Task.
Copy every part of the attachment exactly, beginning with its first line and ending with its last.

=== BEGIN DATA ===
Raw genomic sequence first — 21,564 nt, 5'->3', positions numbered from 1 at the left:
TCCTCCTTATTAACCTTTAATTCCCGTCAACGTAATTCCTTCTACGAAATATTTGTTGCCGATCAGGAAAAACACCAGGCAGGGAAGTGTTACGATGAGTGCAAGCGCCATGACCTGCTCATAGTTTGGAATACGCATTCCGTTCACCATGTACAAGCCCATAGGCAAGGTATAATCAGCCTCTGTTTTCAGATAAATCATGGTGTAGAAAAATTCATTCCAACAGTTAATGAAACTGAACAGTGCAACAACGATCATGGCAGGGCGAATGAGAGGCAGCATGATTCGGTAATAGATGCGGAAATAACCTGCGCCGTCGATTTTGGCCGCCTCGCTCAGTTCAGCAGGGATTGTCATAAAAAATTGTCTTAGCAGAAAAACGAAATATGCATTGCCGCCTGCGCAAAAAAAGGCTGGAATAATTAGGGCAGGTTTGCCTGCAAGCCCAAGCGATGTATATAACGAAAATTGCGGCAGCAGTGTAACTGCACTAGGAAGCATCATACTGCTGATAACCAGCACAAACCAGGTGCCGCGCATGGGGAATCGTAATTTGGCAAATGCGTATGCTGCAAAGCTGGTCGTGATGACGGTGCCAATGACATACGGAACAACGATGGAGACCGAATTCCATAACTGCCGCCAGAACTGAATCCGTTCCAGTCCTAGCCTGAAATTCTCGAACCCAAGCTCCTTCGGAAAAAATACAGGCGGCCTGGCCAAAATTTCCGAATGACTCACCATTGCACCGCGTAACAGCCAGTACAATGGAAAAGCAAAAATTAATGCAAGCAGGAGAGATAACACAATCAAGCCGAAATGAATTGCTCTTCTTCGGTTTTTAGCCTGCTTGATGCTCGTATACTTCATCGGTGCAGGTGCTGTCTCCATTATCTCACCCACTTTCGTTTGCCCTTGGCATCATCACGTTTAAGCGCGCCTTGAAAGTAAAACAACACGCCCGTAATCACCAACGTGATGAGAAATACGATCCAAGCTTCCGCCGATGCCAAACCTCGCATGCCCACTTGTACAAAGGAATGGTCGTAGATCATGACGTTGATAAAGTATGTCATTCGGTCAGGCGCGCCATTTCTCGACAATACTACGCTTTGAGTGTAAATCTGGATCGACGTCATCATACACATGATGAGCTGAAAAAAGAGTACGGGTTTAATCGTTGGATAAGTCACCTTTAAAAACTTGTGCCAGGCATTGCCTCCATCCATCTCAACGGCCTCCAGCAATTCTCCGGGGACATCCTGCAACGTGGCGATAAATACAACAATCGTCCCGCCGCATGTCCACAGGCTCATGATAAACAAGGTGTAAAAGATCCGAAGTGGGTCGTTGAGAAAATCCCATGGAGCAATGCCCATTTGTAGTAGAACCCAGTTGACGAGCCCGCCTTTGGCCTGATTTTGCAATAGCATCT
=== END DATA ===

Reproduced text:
Raw genomic sequence first — 21,564 nt, 5'->3', positions numbered from 1 at the left:
TCCTCCTTATTAACCTTTAATTCCCGTCAACGTAATTCCTTCTACGAAATATTTGTTGCCGATCAGGAAAAACACCAGGCAGGGAAGTGTTACGATGAGTGCAAGCGCCATGACCTGCTCATAGTTTGGAATACGCATTCCGTTCACCATGTACAAGCCCATAGGCAAGGTATAATCAGCCTCTGTTTTCAGATAAATCATGGTGTAGAAAAATTCATTCCAACAGTTAATGAAACTGAACAGTGCAACAACGATCATGGCAGGGCGAATGAGAGGCAGCATGATTCGGTAATAGATGCGGAAATAACCTGCGCCGTCGATTTTGGCCGCCTCGCTCAGTTCAGCAGGGATTGTCATAAAAAATTGTCTTAGCAGAAAAACGAAATATGCATTGCCGCCTGCGCAAAAAAAGGCTGGAATAATTAGGGCAGGTTTGCCTGCAAGCCCAAGCGATGTATATAACGAAAATTGCGGCAGCAGTGTAACTGCACTAGGAAGCATCATACTGCTGATAACCAGCACAAACCAGGTGCCGCGCATGGGGAATCGTAATTTGGCAAATGCGTATGCTGCAAAGCTGGTCGTGATGACGGTGCCAATGACATACGGAACAACGATGGAGACCGAATTCCATAACTGCCGCCAGAACTGAATCCGTTCCAGTCCTAGCCTGAAATTCTCGAACCCAAGCTCCTTCGGAAAAAATACAGGCGGCCTGGCCAAAATTTCCGAATGACTCACCATTGCACCGCGTAACAGCCAGTACAATGGAAAAGCAAAAATTAATGCAAGCAGGAGAGATAACACAATCAAGCCGAAATGAATTGCTCTTCTTCGGTTTTTAGCCTGCTTGATGCTCGTATACTTCATCGGTGCAGGTGCTGTCTCCATTATCTCACCCACTTTCGTTTGCCCTTGGCATCATCACGTTTAAGCGCGCCTTGAAAGTAAAACAACACGCCCGTAATCACCAACGTGATGAGAAATACGATCCAAGCTTCCGCCGATGCCAAACCTCGCATGCCCACTTGTACAAAGGAATGGTCGTAGATCATGACGTTGATAAAGTATGTCATTCGGTCAGGCGCGCCATTTCTCGACAATACTACGCTTTGAGTGTAAATCTGGATCGACGTCATCATACACATGATGAGCTGAAAAAAGAGTACGGGTTTAATCGTTGGATAAGTCACCTTTAAAAACTTGTGCCAGGCATTGCCTCCATCCATCTCAACGGCCTCCAGCAATTCTCCGGGGACATCCTGCAACGTGGCGATAAATACAACAATCGTCCCGCCGCATGTCCACAGGCTCATGATAAACAAGGTGTAAAAGATCCGAAGTGGGTCGTTGAGAAAATCCCATGGAGCAATGCCCATTTGTAGTAGAACCCAGTTGACGAGCCCGCCTTTGGCCTGATTTTGCAATAGCATCT